Christakis, D. A. (2009). The effects of infant media usage: what do we know and what should we learn?. Acta Paediatrica, 98(1), 8-16.
Marriage is important for more reasons than you may think. “Why Marriage Matters” is a book that highlights 30 conclusions from social sciences that proclaim the importance of marriage. They have compiled the 30 reasons into 5 domains. Here is a list of the 30 findings.
- Marriage increases the likelihood that fathers and mothers have good relationships with their children.
- Children are most likely to enjoy family stability when they are born into a married family.
- Children are less likely to thrive in complex households.
- Cohabitation is not the functional equivalent of marriage.
- Growing up outside an intact marriage increases the likelihood that children will themselves divorce or become unwed parents.
- Marriage is a virtually universal human institution.
- Marriage, and a normative commitment to marriage, foster high-quality relationships between adults, as well as between parents and children.
- Marriage has important biosocial consequences for adults and children.
- Divorce and unmarried childbearing increase poverty for both children and mothers, and cohabitation is less likely to alleviate poverty than is marriage.
- Married couples seem to build more wealth on average than singles or cohabiting couples.
- Marriage reduces poverty and material hardship for disadvantaged women and their children.
- Minorities also benefit economically from marriage.
- Married men earn more money than do single men with similar education and job histories.
- Parental divorce (or failure to marry) appears to increase children’s risk of school failure.
- Parental divorce reduces the likelihood that children will graduate from college and achieve high-status jobs.
Physical Health and Longevity
- Children who live with their own two married parents enjoy better physical health, on average, than do children in other family forms.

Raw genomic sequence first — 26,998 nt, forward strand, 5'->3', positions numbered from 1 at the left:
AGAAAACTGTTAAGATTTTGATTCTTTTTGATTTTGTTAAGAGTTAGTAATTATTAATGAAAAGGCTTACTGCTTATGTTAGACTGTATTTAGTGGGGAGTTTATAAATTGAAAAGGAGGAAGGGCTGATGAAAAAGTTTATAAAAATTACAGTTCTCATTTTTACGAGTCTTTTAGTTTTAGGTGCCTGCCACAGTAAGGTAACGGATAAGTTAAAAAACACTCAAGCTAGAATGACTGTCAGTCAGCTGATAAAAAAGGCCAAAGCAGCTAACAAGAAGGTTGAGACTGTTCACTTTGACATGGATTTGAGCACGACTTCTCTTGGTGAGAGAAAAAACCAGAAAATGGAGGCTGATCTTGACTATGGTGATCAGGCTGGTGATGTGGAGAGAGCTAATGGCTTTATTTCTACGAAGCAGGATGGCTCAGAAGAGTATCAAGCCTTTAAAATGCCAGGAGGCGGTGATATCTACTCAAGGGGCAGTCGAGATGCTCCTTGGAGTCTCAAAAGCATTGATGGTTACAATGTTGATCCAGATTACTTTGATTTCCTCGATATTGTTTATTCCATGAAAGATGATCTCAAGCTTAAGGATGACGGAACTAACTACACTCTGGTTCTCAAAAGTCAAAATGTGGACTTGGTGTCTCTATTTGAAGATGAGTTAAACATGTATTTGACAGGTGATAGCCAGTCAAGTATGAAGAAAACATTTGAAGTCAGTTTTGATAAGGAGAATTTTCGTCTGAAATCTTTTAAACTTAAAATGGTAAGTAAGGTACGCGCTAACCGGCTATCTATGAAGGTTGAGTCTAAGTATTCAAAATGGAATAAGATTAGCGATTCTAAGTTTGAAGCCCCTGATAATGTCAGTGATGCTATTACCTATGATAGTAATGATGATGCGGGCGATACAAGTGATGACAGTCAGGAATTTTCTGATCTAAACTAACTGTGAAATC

- Parental marriage is associated with a sharply lower risk of infant mortality.
- Marriage is associated with reduced rates of alcohol and substance abuse for both adults and teens.
- Married people, especially married men, have longer life expectancies than do otherwise similar singles.
- Marriage is associated with better health and lower rates of injury, illness, and disability for both men and women.
- Marriage seems to be associated with better health among minorities and the poor.
Mental Health and Emotional Well-being
- Children whose parents divorce have higher rates of psychological distress and mental illness.
- Cohabitation is associated with higher levels of psychological problems among children.
- Family breakdown appears to increase significantly the risk of suicide.
- Married mothers have lower rates of depression than do single or cohabiting mothers.
Crime and Domestic Violence
- Boys raised in non-intact families are more likely to engage in delinquent and criminal behavior.
- Marriage appears to reduce the risk that adults will be either perpetrators or victims of crime.
- Married women appear to have a lower risk of experiencing domestic violence than do cohabiting or dating women.
- A child who is not living with his or her own two married parents is at greater risk of child abuse.
- There is a growing marriage gap between college-educated Americans and less educated Americans.
For more information see these websites.